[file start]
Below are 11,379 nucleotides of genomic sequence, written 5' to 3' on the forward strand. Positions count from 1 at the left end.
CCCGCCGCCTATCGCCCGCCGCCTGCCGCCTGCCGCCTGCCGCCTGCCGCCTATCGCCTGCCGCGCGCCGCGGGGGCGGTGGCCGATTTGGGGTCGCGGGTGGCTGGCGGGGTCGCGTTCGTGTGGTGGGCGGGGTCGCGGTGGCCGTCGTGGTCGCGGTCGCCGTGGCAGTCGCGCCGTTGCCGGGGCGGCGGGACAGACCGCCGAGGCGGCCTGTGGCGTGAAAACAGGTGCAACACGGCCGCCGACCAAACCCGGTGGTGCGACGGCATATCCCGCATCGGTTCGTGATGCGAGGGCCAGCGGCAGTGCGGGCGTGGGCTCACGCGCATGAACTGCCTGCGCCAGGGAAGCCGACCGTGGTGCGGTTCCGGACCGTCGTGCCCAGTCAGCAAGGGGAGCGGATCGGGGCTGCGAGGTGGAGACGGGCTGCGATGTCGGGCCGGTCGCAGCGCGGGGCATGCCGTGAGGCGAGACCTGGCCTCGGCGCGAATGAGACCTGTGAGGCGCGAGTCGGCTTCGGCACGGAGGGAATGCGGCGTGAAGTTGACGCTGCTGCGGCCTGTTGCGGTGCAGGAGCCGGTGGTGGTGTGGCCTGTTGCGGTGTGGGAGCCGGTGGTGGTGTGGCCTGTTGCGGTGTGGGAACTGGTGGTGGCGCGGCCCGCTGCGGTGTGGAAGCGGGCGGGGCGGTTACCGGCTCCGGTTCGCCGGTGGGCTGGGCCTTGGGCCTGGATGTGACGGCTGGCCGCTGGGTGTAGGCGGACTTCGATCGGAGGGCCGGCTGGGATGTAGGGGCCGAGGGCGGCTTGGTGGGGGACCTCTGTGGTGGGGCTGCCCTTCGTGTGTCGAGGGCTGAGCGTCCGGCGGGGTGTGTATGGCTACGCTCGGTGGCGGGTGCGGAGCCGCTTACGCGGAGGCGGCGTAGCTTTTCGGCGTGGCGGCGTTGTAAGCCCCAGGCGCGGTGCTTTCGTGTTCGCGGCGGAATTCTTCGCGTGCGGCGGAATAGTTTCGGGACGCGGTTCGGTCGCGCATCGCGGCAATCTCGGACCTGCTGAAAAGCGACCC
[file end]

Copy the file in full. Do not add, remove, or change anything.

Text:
Below are 11,379 nucleotides of genomic sequence, written 5' to 3' on the forward strand. Positions count from 1 at the left end.
CCCGCCGCCTATCGCCCGCCGCCTGCCGCCTGCCGCCTGCCGCCTGCCGCCTATCGCCTGCCGCGCGCCGCGGGGGCGGTGGCCGATTTGGGGTCGCGGGTGGCTGGCGGGGTCGCGTTCGTGTGGTGGGCGGGGTCGCGGTGGCCGTCGTGGTCGCGGTCGCCGTGGCAGTCGCGCCGTTGCCGGGGCGGCGGGACAGACCGCCGAGGCGGCCTGTGGCGTGAAAACAGGTGCAACACGGCCGCCGACCAAACCCGGTGGTGCGACGGCATATCCCGCATCGGTTCGTGATGCGAGGGCCAGCGGCAGTGCGGGCGTGGGCTCACGCGCATGAACTGCCTGCGCCAGGGAAGCCGACCGTGGTGCGGTTCCGGACCGTCGTGCCCAGTCAGCAAGGGGAGCGGATCGGGGCTGCGAGGTGGAGACGGGCTGCGATGTCGGGCCGGTCGCAGCGCGGGGCATGCCGTGAGGCGAGACCTGGCCTCGGCGCGAATGAGACCTGTGAGGCGCGAGTCGGCTTCGGCACGGAGGGAATGCGGCGTGAAGTTGACGCTGCTGCGGCCTGTTGCGGTGCAGGAGCCGGTGGTGGTGTGGCCTGTTGCGGTGTGGGAGCCGGTGGTGGTGTGGCCTGTTGCGGTGTGGGAACTGGTGGTGGCGCGGCCCGCTGCGGTGTGGAAGCGGGCGGGGCGGTTACCGGCTCCGGTTCGCCGGTGGGCTGGGCCTTGGGCCTGGATGTGACGGCTGGCCGCTGGGTGTAGGCGGACTTCGATCGGAGGGCCGGCTGGGATGTAGGGGCCGAGGGCGGCTTGGTGGGGGACCTCTGTGGTGGGGCTGCCCTTCGTGTGTCGAGGGCTGAGCGTCCGGCGGGGTGTGTATGGCTACGCTCGGTGGCGGGTGCGGAGCCGCTTACGCGGAGGCGGCGTAGCTTTTCGGCGTGGCGGCGTTGTAAGCCCCAGGCGCGGTGCTTTCGTGTTCGCGGCGGAATTCTTCGCGTGCGGCGGAATAGTTTCGGGACGCGGTTCGGTCGCGCATCGCGGCAATCTCGGACCTGCTGAAAAGCGACCC